The Section 232/223(f) program is HUD’s primary refinancing program for existing skilled nursing homes, assisted living facilities and memory care centers. It provides long-term, fixed-rate financing with a maximum 35-year amortization. Loans are underwritten to the lesser of 80% market value, a 1.45 debt service coverage ratio, or the cost to refinance. These loans have proven to be a reliable take-out of short-term bridge debt used to acquire or recapitalize existing facilities.
In recent years, the “bridge to HUD” has been wide open, with projects financed with short-term debt smoothly transitioning to HUD for long-term financing, in many cases in less than 2 years after the closing of the bridge loan.
However, the recent spike in interest rates, and tightened operating margins, largely the result of the pandemic, have in many cases dampened the environment for bridge lending, and/or reduced bridge loan proceeds. How has this impacted the bridge to HUD?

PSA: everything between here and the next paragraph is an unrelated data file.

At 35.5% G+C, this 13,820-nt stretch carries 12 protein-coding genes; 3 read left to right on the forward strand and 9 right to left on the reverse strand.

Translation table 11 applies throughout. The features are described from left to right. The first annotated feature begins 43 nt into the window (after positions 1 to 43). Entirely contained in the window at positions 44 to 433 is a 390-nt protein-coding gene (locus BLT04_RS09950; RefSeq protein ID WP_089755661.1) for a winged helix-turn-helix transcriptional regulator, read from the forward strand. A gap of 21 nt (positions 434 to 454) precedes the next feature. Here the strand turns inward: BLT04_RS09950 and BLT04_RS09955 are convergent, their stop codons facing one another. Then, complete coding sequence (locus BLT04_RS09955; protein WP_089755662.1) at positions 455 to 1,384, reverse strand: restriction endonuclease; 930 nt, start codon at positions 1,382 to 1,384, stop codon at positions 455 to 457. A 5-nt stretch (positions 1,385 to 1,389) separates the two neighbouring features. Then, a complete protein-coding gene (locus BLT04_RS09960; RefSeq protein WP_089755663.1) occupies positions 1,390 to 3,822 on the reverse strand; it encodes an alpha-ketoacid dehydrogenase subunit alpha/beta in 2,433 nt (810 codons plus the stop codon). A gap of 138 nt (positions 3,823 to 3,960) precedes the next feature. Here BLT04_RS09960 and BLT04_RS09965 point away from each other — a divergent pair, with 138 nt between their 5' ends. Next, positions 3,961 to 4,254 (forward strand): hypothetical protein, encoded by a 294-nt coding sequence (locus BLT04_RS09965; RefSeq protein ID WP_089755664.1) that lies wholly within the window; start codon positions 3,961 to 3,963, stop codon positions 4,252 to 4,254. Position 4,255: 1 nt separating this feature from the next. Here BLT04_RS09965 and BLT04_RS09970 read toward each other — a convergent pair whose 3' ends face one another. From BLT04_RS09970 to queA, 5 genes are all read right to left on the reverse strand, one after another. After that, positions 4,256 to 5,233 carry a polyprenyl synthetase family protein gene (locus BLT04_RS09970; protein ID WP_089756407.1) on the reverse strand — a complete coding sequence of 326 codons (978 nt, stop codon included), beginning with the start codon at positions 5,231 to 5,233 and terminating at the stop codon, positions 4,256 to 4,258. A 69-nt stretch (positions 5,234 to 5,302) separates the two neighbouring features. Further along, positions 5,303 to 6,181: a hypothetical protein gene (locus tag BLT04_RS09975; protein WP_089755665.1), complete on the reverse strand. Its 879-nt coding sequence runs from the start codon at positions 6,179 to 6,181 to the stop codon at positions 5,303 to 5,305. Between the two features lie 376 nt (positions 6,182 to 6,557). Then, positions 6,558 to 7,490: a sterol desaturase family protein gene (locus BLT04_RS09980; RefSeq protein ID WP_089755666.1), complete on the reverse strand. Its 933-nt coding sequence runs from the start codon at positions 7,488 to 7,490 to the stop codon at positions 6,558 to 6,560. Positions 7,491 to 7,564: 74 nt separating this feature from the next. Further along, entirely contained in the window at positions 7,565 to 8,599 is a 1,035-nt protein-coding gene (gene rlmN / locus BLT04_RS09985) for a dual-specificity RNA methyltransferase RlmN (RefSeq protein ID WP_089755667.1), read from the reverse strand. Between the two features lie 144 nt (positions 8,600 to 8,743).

Many projects with existing bridge loans that have filed HUD refinance applications are not performing as underwritten, holding up reviews until performance improves. They are stuck on the bridge.
In other cases, projects with short-term debt can’t get on the bridge to HUD for the same reason – performance needs to be improved.
We believe this is a temporary condition, and as operating metrics for healthcare and senior housing communities improve, as they have been, albeit slow and steady, traffic on the bridge to HUD will flow smoothly again.
When is the right time to get your project on the bridge? While trailing 12 months of operations is a key underwriting metric for HUD-insured loans, there are ways to start the process sooner. How much sooner?
Contact us to find out!